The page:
Company Law


Company Law

Question One:

The best case to rely upon in solving the case is that of Salomon v Salomon & Co. Ltd (1897).  This is because the case of Dozey is similar to that of Salomon of operating a sole trade business and later operating as a limited company. Based on this Act, the debts of the company are a liability of the company rather than the members of the company (Harris & Hargovan, 2013). In addition, if a company signs contracts with creditors it means that creditors can only sue the company instead of the company shareholders. The liability of Dozey as a shareholder is limited. A company may decide to contract with its shareholders if required and can employ individuals to run the business (Vickery & Flood, 2012). This means that Dozey is entitled to be regarded as a worker of the company in his ability as the director of the company. This Act states that a company must sue only in its name for any wrong done against it. It holds that if any wrong is committed against the company, only the company has the power to sue in order to recover any losses made (Harris & Hargovan, 2013). The company has the power to own assets while shareholders do not have proprietary interests in these assets (Harris, Hargovan & Adams, 2009). The ‘Sleepy Head’ business is already an asset of the company and not Dozey from the time contracts were entered into between Dozey and the company. Based on this information and principles of the Salomon v Salomon & Co. Ltd (1897) Act, the following advice can be given to Dozey.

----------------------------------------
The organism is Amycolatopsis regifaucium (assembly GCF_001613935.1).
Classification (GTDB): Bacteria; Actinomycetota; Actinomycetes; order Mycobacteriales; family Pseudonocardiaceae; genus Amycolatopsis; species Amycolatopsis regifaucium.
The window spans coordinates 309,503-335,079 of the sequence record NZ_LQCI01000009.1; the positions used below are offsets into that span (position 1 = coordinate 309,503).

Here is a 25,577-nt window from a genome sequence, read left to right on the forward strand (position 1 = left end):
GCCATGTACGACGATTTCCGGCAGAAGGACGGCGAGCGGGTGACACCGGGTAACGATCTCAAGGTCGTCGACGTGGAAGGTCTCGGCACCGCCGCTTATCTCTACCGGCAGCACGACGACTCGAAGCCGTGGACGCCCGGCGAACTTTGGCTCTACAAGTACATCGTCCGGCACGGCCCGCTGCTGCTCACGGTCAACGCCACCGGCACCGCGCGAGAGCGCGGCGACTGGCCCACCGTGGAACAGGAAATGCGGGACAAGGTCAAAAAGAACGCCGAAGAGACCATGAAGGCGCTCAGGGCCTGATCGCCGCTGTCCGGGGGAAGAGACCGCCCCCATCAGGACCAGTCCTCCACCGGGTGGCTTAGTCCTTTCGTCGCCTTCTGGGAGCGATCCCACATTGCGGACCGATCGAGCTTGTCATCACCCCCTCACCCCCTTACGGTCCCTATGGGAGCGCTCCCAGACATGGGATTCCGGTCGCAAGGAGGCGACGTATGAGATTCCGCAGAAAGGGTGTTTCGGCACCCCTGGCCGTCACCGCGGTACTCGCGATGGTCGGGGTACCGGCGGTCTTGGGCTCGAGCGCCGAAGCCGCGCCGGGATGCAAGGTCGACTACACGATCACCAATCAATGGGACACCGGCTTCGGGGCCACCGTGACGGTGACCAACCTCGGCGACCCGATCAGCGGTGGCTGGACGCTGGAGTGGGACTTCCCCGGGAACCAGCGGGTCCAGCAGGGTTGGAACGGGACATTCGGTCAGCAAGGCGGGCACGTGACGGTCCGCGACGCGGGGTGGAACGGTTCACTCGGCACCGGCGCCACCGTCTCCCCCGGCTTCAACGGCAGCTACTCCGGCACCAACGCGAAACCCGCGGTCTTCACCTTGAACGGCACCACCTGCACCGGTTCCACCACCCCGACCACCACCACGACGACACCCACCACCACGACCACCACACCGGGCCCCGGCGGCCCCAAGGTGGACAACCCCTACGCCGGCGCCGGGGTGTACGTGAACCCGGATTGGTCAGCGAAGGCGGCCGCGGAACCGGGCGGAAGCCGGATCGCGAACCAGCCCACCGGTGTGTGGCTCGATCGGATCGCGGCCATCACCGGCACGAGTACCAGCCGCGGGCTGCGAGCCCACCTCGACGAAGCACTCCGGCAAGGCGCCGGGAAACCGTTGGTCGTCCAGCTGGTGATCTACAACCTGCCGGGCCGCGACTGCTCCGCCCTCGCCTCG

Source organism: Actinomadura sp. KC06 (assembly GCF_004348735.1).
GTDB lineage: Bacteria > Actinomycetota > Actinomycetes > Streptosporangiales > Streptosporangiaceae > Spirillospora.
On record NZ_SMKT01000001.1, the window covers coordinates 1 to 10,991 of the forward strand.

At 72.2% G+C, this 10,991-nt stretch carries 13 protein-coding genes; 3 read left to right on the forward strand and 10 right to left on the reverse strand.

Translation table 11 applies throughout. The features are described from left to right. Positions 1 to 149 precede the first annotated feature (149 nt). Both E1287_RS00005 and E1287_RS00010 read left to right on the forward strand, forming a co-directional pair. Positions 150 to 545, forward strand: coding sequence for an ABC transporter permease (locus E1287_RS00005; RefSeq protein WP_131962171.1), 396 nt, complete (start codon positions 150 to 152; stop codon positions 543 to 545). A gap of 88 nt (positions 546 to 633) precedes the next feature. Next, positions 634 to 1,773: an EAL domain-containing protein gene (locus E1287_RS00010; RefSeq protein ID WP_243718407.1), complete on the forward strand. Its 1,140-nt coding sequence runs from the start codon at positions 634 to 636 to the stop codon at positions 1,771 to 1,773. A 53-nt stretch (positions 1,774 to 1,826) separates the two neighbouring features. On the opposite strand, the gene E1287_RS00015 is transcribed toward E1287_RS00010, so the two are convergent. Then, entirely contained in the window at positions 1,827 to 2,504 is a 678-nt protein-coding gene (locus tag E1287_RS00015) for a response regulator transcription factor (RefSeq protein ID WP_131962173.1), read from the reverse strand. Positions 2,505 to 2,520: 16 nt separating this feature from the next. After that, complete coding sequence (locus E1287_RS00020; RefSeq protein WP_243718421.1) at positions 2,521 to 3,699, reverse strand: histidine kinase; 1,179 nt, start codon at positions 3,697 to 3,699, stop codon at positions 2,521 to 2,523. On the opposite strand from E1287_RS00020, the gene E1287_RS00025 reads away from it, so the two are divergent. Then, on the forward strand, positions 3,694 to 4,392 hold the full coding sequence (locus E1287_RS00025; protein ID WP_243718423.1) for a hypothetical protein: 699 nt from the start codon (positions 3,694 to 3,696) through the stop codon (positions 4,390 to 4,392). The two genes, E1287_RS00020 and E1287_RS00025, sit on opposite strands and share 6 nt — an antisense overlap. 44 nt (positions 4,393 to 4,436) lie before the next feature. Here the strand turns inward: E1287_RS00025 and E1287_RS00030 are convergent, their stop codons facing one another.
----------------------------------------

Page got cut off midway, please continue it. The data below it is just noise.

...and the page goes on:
a). Dozey enforcing charge against Sleepy Head Pty Ltd

Dozey has a right to place a charge against Sleepy Head Pty Ltd. The accident occurred while Dozey was at work that is he hurt his back while doing work-related duties. All employees in Australia are protected by Employer’s Act (Harris, Hargovan & Adams, 2009). Employers have legal obligations to ensure a healthy and safe workplace. Employees have rights and responsibilities for their welfare, as well as, that of their colleagues. Employees have a right to work in a healthy and safe environment, and this is provided by law and generally they cannot be removed or changed by their employers. The most vital of the rights include having any risks to safety and health controlled, being given individual safety and protective equipment free of charge, and a right to leave work without any discipline if they have reasonable concerns on their safety (Verma & Gray, 2009). In addition, employees have the right to tell their employers about any safety and healthy concerns that they may have. Falling off the ladder is not an exception to these rights, and, therefore, Dozey deserves to be compensated. Although the company is a separate entity, it however, has a legal obligation of ensuring that its employees are protected. Dozey and the company are two separate entities. The business does not belong to him as he is only a member. Dozey has a right to sue the Sleepy Head Pty Ltd for the Medical costs incurred.